• When the local force of P bound to M is empty, M will fetch G from the global queue to the local queue to execute G(Flow 3.1). When no executable G is fetched from the global queue, M will steal G from the local queue of other P to execute G(Flow 3.2). This stealing from other P is called work stealing
  • When G is blocked due to system call (syscall), M will be blocked. At this time, P will unbind M, namely hand off, and search for a new idle M. If there is no idle M, a new M will be created (Flow 5.1).
  • When G is blocked by channel or network I/O, M does not block. M looks for other runnable G. When the blocked G recovers, it will re-enter runnable and enter the P queue for execution (Flow 5.3).

Scheduling is blocked

Blocking of the GMP model can occur in one of the following ways:

  • I/O, the select
  • block on syscall
  • channel
  • Waiting for the lock
  • runtime.Gosched()

User-mode blocking

When a Goroutine is blocked due to a channel operation or network I/O (in fact golang already implemented goroutine NETWORK I/O blocking with Netpoller does not block M, only G), The corresponding G will be placed on a wait queue (such as Waitq of a channel) and the status of G changes from _Gruning to _Gwaitting, and M will skip the G and try to get and execute the next G. If there is no runnable G for M to run, M will unbind P and enter the sleep state. When the blocking G is woken up by G2 at the other end (such as a channel’s readable/write notification), G is marked as runnable and attempts to join P’s runnext, followed by P’s Local and Global queues.

System call blocking

When G is blocked on a system call, G will be blocked in _Gsyscall state and M is also in block on syscall state. At this time, M can be preempted and scheduled: M executing G will be unbound from P, and P will try to bind with other IDLE M and continue to execute other G. If there is no other IDLE M, but G still needs to be executed in the Local queue of P, create a new M. When the system call is complete, G will try again to obtain an idle P and enter its Local queue to resume execution. If there is no idle P, G will be marked as runnable and added to the Global queue.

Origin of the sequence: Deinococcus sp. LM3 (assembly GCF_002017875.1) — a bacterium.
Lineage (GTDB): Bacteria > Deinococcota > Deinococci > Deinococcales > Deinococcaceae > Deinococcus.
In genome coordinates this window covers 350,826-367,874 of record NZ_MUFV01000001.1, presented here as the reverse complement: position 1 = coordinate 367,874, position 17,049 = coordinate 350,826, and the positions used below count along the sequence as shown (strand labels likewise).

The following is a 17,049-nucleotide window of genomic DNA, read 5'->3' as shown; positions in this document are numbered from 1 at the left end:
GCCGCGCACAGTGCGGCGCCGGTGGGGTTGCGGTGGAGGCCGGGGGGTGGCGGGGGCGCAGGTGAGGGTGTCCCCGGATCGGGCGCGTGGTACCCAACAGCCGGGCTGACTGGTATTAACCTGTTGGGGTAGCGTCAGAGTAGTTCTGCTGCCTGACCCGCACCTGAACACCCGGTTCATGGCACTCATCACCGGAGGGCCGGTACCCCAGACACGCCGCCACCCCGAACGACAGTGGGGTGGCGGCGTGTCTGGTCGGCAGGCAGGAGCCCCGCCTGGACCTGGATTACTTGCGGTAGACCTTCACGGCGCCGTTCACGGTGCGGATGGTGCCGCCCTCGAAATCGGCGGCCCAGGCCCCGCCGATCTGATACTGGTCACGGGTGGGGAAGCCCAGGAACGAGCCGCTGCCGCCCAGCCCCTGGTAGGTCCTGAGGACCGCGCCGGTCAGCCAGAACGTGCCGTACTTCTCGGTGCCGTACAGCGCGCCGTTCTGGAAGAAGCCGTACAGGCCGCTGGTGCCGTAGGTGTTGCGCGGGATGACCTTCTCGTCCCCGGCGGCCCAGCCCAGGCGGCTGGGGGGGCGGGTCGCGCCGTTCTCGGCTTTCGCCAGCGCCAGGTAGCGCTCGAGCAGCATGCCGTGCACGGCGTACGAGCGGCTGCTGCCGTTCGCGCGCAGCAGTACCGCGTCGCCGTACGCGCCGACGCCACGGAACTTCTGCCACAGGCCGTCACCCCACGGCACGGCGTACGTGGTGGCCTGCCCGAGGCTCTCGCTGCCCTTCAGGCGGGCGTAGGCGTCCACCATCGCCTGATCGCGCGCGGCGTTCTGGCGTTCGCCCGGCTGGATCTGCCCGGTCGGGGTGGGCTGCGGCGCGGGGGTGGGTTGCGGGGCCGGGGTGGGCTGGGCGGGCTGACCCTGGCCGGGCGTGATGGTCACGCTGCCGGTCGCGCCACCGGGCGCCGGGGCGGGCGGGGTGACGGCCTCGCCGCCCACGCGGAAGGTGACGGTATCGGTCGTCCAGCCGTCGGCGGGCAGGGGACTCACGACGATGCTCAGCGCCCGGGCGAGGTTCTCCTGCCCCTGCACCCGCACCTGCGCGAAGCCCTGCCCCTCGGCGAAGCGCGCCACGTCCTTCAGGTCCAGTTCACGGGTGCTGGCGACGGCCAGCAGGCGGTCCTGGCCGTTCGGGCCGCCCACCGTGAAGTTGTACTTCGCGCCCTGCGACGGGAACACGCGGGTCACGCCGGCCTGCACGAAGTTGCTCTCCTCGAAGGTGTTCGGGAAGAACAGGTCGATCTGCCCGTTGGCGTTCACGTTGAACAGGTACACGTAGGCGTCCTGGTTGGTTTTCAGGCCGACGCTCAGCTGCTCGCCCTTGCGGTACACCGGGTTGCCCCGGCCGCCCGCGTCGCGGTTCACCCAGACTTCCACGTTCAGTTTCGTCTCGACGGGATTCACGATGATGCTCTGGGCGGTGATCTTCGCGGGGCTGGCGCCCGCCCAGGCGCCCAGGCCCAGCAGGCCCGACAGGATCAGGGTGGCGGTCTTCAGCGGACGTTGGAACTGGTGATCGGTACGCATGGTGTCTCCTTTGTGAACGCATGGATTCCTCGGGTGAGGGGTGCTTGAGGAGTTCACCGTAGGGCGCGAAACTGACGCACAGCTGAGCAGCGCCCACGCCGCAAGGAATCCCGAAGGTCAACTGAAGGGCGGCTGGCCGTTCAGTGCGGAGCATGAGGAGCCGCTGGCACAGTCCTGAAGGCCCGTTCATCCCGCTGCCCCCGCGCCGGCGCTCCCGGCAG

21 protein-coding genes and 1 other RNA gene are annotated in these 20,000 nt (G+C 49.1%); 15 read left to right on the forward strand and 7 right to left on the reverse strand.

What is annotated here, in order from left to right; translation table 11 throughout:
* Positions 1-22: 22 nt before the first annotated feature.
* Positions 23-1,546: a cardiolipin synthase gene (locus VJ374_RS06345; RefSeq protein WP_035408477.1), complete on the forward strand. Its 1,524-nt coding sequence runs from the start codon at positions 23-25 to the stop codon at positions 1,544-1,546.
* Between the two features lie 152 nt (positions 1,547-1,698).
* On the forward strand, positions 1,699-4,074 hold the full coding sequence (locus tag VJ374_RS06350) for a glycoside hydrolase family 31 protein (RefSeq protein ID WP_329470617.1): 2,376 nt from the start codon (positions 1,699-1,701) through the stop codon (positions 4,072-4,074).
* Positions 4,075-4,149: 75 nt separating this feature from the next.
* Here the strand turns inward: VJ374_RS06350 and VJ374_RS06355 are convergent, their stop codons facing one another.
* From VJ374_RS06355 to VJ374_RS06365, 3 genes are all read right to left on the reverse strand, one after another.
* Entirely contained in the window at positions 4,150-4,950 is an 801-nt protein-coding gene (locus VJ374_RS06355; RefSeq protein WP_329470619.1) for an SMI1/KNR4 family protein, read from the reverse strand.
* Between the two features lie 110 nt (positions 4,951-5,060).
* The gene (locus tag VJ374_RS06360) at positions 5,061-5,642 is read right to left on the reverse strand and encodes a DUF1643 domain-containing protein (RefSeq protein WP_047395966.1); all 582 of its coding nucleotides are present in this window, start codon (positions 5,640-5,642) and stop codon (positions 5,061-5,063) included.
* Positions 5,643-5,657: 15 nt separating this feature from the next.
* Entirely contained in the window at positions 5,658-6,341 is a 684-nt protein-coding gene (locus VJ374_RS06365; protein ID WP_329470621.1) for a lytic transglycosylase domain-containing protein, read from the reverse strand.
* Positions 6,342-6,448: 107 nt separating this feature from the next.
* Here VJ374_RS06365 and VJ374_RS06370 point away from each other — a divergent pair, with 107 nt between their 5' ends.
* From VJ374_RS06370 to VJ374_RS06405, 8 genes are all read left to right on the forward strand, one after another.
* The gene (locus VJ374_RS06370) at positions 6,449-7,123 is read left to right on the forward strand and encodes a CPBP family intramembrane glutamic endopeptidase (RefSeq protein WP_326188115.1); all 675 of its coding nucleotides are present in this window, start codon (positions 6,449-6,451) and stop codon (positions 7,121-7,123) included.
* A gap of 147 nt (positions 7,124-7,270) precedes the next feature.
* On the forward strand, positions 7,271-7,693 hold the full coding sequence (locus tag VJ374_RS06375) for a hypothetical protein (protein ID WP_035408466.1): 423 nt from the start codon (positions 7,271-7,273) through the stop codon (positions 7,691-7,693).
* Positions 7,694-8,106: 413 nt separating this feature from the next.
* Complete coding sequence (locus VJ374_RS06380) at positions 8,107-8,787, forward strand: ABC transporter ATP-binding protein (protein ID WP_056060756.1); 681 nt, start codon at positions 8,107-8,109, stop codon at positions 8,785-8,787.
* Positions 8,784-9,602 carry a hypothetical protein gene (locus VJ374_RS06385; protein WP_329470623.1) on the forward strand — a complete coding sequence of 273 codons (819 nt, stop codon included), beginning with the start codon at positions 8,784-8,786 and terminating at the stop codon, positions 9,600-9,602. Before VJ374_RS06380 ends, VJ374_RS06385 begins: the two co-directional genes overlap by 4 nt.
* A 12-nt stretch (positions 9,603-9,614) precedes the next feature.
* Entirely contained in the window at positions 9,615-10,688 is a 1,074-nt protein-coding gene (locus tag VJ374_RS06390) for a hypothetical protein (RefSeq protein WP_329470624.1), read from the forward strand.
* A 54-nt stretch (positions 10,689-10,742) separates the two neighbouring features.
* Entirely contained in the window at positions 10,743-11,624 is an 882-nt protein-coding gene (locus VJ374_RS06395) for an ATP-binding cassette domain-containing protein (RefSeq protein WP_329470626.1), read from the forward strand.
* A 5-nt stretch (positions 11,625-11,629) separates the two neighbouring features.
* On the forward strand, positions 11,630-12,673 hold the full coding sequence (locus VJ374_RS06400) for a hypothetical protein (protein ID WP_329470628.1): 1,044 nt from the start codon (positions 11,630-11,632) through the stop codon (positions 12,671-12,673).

G-m-p internal structure

The internal structure of G

The important fields in the internal structure of G are as follows. For the complete structure, see the source code

type g struct {
    stack       stack   // set g to its own stack
    m            *m      // which M belongs to
    sched        gobuf   // Saves the scene of g, which is used to recover when goroutine switches
    atomicstatus uint32  // The running status of G
    goid         int64
    schedlink    guintptr // Next g, g linked list
    preempt      bool // Preempt the flag
    lockedm      muintptr // Lock M,g interrupt to restore specified M execution
    gopc          uintptr  // Create the instruction address of the goroutine
    startpc       uintptr  // The address of the goroutine instruction
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There are 9 states of G, you can refer to the code:

state value meaning
_Gidle 0 It has just been allocated and has not been initialized yet.
_Grunnable 1 Already in the run queue, user code has not been executed.
_Grunning 2 Not in the run queue, user code is ready to execute, and M and P have been allocated.
_Gsyscall 3 A system call is being made and M is assigned.
_Gwaiting 4 Blocked at run time, not executing user code, not in the run queue, while it’s blocking somewhere waiting. Groutine Wait’s reasons for what to attendcode
_Gmoribund_unused 5 Not used yet, but hard coded in GDB.
_Gdead 6 Not yet used. This state may have just exited or just been initialized, and it may or may not be executing user code.